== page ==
...forming bench research at Barry University and Weill Cornell Medical College in the Traveler’s Research Fellowship, I have been exposed to the side of medicine where scientists work every day to find cures for diseases and save lives. Experiencing different aspects of medicine has made me a more competent individual to thrive in this field and has deepened my interest and passion to pursue medicine as a career.I believe that those who fight with so little against so much truly need others to help them in their struggle. Being a physician is not only becoming a successful professional. I will work hard to bring about necessary changes to end social disparities, so that more groups in society receive the best healthcare. By making a difference in their lives, I will receive rewarding experiences that are worth all the hard work and sacrifice my chosen career requires.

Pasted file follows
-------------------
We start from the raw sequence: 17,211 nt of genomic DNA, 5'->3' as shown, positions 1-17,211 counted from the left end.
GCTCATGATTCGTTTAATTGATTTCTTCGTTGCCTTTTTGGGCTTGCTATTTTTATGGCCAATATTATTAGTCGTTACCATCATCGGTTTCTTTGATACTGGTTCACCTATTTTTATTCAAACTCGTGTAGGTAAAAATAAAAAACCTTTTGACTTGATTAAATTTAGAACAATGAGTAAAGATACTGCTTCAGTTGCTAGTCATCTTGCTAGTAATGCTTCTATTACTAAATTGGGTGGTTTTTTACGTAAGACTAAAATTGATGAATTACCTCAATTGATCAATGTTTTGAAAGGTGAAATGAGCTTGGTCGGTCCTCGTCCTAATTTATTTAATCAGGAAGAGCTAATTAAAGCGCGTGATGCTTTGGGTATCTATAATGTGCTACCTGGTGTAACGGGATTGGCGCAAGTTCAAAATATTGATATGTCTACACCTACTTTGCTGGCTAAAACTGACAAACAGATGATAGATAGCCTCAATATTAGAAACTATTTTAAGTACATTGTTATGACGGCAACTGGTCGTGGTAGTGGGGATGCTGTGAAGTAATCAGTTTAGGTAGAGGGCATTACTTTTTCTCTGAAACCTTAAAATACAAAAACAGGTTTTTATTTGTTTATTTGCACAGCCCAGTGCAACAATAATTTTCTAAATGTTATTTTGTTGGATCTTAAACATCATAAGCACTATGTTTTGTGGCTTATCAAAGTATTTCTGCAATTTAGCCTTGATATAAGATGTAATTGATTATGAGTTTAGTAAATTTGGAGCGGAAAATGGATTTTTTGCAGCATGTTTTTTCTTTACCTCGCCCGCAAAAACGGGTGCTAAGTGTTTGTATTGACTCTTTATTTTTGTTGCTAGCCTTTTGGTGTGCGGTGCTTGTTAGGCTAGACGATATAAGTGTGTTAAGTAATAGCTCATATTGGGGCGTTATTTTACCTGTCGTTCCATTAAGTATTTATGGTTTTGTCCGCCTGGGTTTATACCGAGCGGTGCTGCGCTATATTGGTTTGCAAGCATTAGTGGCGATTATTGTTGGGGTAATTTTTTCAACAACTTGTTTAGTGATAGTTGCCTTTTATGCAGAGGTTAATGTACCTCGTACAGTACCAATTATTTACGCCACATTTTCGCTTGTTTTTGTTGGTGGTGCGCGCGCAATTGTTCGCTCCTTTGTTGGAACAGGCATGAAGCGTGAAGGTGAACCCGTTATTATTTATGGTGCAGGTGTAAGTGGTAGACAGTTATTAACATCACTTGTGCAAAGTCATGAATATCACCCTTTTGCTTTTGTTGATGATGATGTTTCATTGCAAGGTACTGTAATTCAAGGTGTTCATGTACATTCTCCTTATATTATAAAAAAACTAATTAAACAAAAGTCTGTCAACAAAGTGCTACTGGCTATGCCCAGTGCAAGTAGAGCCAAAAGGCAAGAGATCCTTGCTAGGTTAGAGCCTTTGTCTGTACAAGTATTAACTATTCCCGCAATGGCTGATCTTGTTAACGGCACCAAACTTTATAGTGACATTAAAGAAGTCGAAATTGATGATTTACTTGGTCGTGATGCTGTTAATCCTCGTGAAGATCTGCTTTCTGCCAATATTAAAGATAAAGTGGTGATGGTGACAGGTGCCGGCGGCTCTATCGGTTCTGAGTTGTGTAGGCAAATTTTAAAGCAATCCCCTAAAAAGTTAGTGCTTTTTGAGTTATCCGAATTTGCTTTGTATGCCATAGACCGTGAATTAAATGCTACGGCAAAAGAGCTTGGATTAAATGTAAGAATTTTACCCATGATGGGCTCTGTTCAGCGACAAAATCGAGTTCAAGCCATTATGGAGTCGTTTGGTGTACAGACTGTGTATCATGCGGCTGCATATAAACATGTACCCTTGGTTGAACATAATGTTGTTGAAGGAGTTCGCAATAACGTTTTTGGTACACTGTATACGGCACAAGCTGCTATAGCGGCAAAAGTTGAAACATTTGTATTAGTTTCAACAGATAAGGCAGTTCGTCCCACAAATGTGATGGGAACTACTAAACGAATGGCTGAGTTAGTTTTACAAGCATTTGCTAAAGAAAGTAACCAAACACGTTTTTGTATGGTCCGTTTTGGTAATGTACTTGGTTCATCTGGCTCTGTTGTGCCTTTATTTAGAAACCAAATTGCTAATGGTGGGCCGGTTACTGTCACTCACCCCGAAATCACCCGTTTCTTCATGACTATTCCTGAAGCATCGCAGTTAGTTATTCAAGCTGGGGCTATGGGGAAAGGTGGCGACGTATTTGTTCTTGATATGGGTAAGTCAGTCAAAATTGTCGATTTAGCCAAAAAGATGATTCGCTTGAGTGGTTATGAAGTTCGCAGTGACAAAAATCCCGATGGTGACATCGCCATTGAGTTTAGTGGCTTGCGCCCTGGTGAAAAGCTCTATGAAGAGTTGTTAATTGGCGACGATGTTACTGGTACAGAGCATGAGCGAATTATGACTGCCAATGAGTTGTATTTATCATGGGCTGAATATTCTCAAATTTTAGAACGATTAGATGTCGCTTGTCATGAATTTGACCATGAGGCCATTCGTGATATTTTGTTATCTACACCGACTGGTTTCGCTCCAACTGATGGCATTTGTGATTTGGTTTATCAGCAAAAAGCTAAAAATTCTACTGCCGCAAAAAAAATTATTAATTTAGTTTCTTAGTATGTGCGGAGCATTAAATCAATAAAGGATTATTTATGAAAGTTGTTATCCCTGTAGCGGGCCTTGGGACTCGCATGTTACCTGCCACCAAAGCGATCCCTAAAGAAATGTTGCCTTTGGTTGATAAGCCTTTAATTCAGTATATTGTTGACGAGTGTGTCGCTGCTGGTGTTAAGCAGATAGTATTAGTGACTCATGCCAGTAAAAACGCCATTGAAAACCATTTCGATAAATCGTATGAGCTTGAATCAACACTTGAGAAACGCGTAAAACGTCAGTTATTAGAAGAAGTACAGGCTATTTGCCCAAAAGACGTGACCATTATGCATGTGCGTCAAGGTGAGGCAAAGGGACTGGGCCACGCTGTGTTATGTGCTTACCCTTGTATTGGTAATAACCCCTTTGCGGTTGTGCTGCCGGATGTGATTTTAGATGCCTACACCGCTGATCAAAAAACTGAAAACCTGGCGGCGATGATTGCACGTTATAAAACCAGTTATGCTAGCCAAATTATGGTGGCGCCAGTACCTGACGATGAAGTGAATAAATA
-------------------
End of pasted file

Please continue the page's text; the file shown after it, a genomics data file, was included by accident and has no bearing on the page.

As a naïve kid growing up in India, all I wanted to be was a cricket player. I would carelessly spend hours in the 110-degree heat of New Delhi playing cricket with my friends, as our mothers would yell at us to come inside to protect us from the heat. I would wake up at the crack of dawn and practice before school; I would practice during any spare time I could find. During those times the idea of practicing medicine seemed farfetched. The concept of becoming a doctor did not cross my mind until I started volunteering at the Hinsdale Hospital E.R. during high school. I continued working at the Hinsdale Hospital not necessarily because I saw it as future career but because I was fascinated by everything around me. I made beds, transported samples back and forth from the lab, and other seemingly mundane tasks. I also talked to as many patients as I could and I slowly realized that it was not really small talk; it meant something. It meant something to me because I liked being a part of their healing process in a humble way. I would listen in